The need for sustainable practices has gained an unprecedented momentum in the construction sector in the past couple of decades. Understandably, sustainable practices can only be successful when key stakeholders (e.g., client, designer, main contractor, subcontractors, etc) are in support of achieving them as common goals and/or shared values. Construction projects are typically known for their complexity, and this makes collaboration and consent challenging. A common goal of improving sustainable practices can be embedded in all aspects of projects ranging from conception to completion and in operation phase through to refurbishment and deconstruction or re/upcycling. Clients often have limited knowledge of sustainability especially when it comes to construction processes. It is common practice for clients to employ consultants to guide them through the various phases of projects. This paper explores the various approaches that consultants adopt when ‘encouraging’ clients to buy into sustainable designs for large projects. The research examines the practices of construction projects teams and consultants as they work closely with clients to successfully implement sustainable options. Semi-structured interviews were collected from six (6) industry professionals ranging from Project Managers to Quantity Surveyors. All participants played roles with clients and contractors thereby giving the study a broad scope of data source. Themes being explored within the data included cost vs ‘environmentally-conscientious’ options, fundamental decisions for moving towards sustainable principles, and knowledge of long-term benefits of such choices. Furthermore, the study investigates the techniques that consultants and project teams adopt when clients are directly or indirectly against the concept of implementing such practices particularly when they believe them to be non-beneficial due to financial implications. The study sheds much-needed light on best practice methods adopted by firms operating in financially difficult environments, working to ensure green approaches are implemented in the construction sector. It is evident from this research that everyday subcontractors need further assistance through additional measures (e.g., training focusing on sustainability) if a holistic approach to achieving higher standards of sustainability is to be realised. Finally, there is hope that incoming legislation my give the industry a much-needed jolt to further embrace sustainability.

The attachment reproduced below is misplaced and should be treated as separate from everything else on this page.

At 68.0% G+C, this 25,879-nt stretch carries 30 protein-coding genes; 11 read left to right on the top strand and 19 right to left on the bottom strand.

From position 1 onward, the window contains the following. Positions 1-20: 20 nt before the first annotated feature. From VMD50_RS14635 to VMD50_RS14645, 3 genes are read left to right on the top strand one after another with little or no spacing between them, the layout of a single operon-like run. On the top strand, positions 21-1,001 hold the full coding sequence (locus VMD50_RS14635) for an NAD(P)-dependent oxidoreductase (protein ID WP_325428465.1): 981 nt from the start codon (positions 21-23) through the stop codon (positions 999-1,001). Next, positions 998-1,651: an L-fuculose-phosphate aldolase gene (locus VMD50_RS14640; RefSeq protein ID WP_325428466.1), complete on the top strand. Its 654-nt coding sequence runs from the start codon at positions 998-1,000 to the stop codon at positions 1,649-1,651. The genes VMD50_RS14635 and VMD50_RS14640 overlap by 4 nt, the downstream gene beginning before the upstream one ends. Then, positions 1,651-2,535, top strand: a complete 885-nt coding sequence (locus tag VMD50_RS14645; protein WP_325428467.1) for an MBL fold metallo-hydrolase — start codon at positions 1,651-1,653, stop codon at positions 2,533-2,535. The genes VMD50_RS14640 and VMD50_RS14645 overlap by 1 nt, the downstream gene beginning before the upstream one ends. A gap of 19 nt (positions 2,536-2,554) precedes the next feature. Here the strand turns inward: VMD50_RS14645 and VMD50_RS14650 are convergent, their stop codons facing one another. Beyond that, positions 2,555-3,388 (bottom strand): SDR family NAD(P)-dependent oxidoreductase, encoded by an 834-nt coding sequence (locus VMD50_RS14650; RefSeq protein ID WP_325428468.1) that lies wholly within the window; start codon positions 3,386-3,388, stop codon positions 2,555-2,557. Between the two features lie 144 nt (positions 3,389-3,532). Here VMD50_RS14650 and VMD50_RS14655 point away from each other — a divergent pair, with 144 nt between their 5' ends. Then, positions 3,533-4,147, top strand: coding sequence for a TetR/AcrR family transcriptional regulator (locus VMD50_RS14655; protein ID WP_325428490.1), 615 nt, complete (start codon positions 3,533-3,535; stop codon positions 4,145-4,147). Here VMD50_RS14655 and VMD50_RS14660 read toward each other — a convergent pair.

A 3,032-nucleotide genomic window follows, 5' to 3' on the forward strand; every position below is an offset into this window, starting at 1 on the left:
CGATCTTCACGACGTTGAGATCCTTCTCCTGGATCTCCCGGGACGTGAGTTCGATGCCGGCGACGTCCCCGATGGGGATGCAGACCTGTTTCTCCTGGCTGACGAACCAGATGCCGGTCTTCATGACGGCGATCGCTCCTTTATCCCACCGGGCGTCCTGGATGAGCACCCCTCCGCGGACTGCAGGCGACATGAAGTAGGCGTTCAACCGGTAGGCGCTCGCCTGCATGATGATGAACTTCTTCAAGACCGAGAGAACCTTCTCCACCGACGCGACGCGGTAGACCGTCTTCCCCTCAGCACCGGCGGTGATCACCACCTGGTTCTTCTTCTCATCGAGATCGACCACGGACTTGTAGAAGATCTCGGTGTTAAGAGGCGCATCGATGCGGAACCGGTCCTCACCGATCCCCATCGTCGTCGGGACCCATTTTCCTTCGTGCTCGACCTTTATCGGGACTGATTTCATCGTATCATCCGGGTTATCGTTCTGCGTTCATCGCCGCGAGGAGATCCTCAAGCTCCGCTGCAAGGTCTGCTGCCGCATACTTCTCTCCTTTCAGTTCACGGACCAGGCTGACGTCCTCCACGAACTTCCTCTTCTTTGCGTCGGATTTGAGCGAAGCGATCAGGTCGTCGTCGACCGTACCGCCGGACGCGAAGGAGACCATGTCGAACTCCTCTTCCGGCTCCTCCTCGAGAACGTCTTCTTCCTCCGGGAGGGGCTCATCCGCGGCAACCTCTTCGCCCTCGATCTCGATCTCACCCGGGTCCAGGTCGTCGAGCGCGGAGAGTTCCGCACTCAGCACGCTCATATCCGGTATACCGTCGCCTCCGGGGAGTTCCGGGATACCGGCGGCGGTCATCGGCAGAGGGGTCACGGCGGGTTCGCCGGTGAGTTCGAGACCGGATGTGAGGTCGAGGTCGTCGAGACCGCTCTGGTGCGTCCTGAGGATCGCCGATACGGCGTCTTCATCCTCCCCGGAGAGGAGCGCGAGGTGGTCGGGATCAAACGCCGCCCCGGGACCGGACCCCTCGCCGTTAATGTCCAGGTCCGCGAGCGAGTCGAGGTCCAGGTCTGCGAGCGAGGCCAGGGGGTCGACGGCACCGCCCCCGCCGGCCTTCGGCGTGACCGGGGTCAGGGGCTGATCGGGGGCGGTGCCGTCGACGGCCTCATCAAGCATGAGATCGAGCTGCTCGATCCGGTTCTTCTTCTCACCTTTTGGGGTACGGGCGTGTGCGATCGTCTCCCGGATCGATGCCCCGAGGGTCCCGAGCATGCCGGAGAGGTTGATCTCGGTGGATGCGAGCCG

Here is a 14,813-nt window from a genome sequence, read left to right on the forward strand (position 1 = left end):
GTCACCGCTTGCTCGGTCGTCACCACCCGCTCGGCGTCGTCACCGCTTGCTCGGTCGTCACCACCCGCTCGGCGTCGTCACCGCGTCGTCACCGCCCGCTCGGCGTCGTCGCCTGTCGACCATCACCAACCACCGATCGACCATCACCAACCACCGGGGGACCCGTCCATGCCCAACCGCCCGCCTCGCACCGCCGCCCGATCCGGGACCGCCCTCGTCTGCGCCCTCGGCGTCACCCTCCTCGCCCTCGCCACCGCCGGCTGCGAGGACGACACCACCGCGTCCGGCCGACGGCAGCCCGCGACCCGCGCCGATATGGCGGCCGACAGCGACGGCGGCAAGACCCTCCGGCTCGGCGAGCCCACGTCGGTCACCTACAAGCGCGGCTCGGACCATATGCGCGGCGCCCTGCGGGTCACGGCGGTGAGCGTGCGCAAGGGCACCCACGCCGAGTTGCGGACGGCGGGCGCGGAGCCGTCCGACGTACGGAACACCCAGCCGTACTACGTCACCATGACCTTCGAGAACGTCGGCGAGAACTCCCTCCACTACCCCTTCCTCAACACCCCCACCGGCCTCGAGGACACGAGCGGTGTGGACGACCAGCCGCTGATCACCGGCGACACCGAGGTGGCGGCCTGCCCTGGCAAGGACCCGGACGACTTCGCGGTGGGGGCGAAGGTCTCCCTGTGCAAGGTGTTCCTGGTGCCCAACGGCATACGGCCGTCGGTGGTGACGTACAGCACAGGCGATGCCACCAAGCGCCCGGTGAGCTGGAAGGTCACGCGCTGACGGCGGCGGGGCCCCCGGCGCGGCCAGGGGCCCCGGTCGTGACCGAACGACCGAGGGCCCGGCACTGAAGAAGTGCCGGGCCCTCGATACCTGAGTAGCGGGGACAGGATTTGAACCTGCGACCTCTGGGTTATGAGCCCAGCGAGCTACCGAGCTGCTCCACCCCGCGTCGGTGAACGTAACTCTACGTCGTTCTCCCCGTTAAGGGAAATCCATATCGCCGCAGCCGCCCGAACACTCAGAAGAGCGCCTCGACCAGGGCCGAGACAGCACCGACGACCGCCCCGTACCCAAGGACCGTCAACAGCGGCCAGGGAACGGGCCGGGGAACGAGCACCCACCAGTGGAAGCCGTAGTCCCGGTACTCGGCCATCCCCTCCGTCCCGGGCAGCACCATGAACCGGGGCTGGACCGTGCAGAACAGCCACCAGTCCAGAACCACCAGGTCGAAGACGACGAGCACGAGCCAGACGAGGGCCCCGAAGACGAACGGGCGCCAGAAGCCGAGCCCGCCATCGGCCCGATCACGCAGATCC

|Publication status||Published - 30 Aug 2022|
|Event||International Sustainable Ecological Engineering Design for Society Conference 2022 - University of the West of England , Bristol, United Kingdom|
Duration: 31 Aug 2022 → 2 Sept 2022
|Conference||International Sustainable Ecological Engineering Design for Society Conference 2022|
|Abbreviated title||SEEDS 2022|
|Period||31/08/22 → 2/09/22|